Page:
E.T. The Extra-Terrestrial

Posted on December 13, 2002 at 5:17 am

A+
Lowest Recommended Age: Kindergarten - 3rd Grade
MPAA Rating: Rated PG for language and mild thematic elements
Profanity: Brief but very strong language for a PG
Alcohol/ Drugs: E.T. gets tipsy
Violence/ Scariness: Characters in peril, apparent death
Diversity Issues: All characters white
Date Released to Theaters: 1982
Date Released to DVD: October 8, 2012
Amazon.com ASIN: B003UESJLK

“E.T’s” 30th anniversary is being celebrated with a gorgeous new re-issue and I have one to give away.  To enter, send me an email at moviemom@moviemom.com with E.T in the subject line and tell me your favorite movie alien.  Don’t forget your address!  (US addresses only.)  I’ll pick one winner at random on October 14.  Good luck!

A young boy named Elliott (Henry Thomas) finds an extraterrestrial who has been left behind when his expedition of alien botanists had to depart quickly to avoid detection. He brings E.T. home, finding through their connection a way to begin to heal his sense of loss at his father’s absence.

E.T. loves Elliott, but begins to weaken in the Earth’s atmosphere and needs to go home. With the help of Elliott and the neighborhood children, he sends a message to his friends. But before they can come for him, he is captured by government scientists. E.T.’s connection with Elliott is so strong Elliott becomes very ill, too. But both recover, and the children return E.T. to the spaceship, after E.T. reminds Elliott that they will always be together in their hearts.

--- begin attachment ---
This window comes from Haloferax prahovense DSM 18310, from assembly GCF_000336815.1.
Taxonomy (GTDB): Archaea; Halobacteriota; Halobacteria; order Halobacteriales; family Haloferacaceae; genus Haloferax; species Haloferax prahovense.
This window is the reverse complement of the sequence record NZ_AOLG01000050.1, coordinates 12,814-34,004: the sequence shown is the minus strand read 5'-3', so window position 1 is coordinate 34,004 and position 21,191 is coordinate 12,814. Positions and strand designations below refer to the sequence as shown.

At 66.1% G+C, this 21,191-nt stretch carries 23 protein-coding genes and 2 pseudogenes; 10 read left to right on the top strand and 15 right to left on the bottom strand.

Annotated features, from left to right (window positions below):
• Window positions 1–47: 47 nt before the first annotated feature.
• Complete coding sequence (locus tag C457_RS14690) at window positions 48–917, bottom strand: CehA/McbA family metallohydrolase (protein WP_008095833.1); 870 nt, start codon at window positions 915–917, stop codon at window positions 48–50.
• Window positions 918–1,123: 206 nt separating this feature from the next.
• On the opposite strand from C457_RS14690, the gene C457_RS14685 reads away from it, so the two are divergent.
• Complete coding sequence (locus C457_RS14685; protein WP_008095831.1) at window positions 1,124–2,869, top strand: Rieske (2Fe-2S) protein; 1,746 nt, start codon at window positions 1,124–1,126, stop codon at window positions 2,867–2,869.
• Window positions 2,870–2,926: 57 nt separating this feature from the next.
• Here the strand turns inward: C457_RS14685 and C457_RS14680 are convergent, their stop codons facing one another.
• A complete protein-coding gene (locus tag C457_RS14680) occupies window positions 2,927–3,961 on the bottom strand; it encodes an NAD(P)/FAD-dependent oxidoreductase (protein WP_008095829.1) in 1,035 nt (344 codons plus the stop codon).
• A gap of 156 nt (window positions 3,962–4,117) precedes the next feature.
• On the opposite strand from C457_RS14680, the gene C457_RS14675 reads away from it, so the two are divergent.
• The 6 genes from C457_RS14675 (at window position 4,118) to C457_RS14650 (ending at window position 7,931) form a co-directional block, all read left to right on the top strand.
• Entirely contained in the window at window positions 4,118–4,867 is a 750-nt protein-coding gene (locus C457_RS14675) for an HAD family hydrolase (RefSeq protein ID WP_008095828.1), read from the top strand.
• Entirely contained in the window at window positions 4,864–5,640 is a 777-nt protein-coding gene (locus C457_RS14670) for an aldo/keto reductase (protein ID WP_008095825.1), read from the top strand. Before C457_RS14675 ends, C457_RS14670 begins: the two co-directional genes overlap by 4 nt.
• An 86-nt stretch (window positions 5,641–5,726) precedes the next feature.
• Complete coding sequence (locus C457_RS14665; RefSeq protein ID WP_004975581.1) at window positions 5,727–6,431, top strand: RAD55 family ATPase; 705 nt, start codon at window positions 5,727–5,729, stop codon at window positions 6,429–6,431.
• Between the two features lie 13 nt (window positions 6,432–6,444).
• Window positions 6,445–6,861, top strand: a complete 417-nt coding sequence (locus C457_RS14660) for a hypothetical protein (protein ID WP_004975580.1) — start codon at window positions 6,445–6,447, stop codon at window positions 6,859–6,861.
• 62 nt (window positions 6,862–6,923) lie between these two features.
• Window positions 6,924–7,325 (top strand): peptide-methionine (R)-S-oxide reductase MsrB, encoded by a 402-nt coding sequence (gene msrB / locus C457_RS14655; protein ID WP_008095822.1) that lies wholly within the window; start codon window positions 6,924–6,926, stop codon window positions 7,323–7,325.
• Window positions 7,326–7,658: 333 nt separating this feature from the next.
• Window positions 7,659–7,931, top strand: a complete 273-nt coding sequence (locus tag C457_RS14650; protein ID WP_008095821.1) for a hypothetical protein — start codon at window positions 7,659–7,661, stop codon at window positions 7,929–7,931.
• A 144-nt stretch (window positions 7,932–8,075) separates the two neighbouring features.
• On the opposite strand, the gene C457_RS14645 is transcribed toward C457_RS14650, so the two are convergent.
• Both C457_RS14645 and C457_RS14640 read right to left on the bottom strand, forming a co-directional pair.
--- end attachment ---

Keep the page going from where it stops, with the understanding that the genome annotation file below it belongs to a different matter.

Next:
This is an outstanding family movie, with themes of loyalty, friendship, trust, and caring. One of the most purely magical scenes in the history of film is when Elliott’s bicycle lifts off up into the sky.

Parents should know that the movie has scenes of peril that may be too intense for younger children. An apparent death is also upsetting. There is brief very strong language for a PG movie. This film was justifiably criticized for its almost complete absence of non-white characters.

DVD extras: Making of documentary, cast reunion, archives, trailer, behind-the-scenes footage, etc. Families who see this movie should talk about the way that the adults and the kids see things differently, and have a hard time understanding each other’s perspective. One reason is that they don’t try to share their feelings with each other. Could Elliott have talked to his mother about E.T.?

Families who enjoy this movie will also enjoy “Close Encounters of the Third Kind,” and they should try some Reese’s Pieces! They might also want to check out the classic movie E.T. catches a glimpse of, “The Quiet Man.”

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Action/Adventure Classic Contests and Giveaways Drama DVD/Blu-Ray Pick of the Week Science-Fiction Stories About Kids

Peter Pan

Posted on December 13, 2002 at 5:17 am

B+
Lowest Recommended Age: Kindergarten - 3rd Grade
Profanity: None
Alcohol/ Drugs: None
Violence/ Scariness: Characters in peril; a swordfight